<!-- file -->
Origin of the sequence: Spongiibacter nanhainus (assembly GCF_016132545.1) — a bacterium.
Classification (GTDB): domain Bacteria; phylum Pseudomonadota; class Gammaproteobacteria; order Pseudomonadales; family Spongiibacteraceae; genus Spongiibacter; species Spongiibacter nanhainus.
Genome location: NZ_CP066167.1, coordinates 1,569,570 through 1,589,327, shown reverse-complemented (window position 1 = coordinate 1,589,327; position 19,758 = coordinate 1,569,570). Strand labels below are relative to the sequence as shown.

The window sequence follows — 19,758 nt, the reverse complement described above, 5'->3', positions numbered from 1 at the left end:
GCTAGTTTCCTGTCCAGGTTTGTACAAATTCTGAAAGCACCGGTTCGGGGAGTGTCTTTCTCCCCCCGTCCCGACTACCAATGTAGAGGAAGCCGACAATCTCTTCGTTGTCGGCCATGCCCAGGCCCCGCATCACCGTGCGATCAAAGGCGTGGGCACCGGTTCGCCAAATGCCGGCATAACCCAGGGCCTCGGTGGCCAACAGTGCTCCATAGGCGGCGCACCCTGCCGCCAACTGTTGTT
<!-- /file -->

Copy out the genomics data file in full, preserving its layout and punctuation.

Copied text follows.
Origin of the sequence: Spongiibacter nanhainus (assembly GCF_016132545.1) — a bacterium.
Classification (GTDB): domain Bacteria; phylum Pseudomonadota; class Gammaproteobacteria; order Pseudomonadales; family Spongiibacteraceae; genus Spongiibacter; species Spongiibacter nanhainus.
Genome location: NZ_CP066167.1, coordinates 1,569,570 through 1,589,327, shown reverse-complemented (window position 1 = coordinate 1,589,327; position 19,758 = coordinate 1,569,570). Strand labels below are relative to the sequence as shown.

The window sequence follows — 19,758 nt, the reverse complement described above, 5'->3', positions numbered from 1 at the left end:
GCTAGTTTCCTGTCCAGGTTTGTACAAATTCTGAAAGCACCGGTTCGGGGAGTGTCTTTCTCCCCCCGTCCCGACTACCAATGTAGAGGAAGCCGACAATCTCTTCGTTGTCGGCCATGCCCAGGCCCCGCATCACCGTGCGATCAAAGGCGTGGGCACCGGTTCGCCAAATGCCGGCATAACCCAGGGCCTCGGTGGCCAACAGTGCTCCATAGGCGGCGCACCCTGCCGCCAACTGTTGTT